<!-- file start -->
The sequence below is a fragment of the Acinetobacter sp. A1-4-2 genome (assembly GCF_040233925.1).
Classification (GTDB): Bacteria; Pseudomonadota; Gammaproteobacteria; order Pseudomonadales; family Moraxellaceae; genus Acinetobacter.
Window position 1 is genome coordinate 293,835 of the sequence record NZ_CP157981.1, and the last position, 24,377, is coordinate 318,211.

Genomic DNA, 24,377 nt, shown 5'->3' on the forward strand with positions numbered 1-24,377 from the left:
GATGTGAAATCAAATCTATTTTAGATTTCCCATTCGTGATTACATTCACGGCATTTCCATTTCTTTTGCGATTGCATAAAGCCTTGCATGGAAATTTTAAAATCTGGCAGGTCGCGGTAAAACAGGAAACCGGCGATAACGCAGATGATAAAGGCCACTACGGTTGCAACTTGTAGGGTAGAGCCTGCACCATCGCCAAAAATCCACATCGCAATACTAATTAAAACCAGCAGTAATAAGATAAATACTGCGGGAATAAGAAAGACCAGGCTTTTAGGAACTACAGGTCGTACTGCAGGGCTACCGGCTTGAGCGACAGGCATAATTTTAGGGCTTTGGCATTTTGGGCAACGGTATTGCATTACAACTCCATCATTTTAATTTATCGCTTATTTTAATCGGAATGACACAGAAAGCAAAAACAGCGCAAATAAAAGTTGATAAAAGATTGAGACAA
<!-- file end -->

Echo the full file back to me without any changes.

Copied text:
The sequence below is a fragment of the Acinetobacter sp. A1-4-2 genome (assembly GCF_040233925.1).
Classification (GTDB): Bacteria; Pseudomonadota; Gammaproteobacteria; order Pseudomonadales; family Moraxellaceae; genus Acinetobacter.
Window position 1 is genome coordinate 293,835 of the sequence record NZ_CP157981.1, and the last position, 24,377, is coordinate 318,211.

Genomic DNA, 24,377 nt, shown 5'->3' on the forward strand with positions numbered 1-24,377 from the left:
GATGTGAAATCAAATCTATTTTAGATTTCCCATTCGTGATTACATTCACGGCATTTCCATTTCTTTTGCGATTGCATAAAGCCTTGCATGGAAATTTTAAAATCTGGCAGGTCGCGGTAAAACAGGAAACCGGCGATAACGCAGATGATAAAGGCCACTACGGTTGCAACTTGTAGGGTAGAGCCTGCACCATCGCCAAAAATCCACATCGCAATACTAATTAAAACCAGCAGTAATAAGATAAATACTGCGGGAATAAGAAAGACCAGGCTTTTAGGAACTACAGGTCGTACTGCAGGGCTACCGGCTTGAGCGACAGGCATAATTTTAGGGCTTTGGCATTTTGGGCAACGGTATTGCATTACAACTCCATCATTTTAATTTATCGCTTATTTTAATCGGAATGACACAGAAAGCAAAAACAGCGCAAATAAAAGTTGATAAAAGATTGAGACAA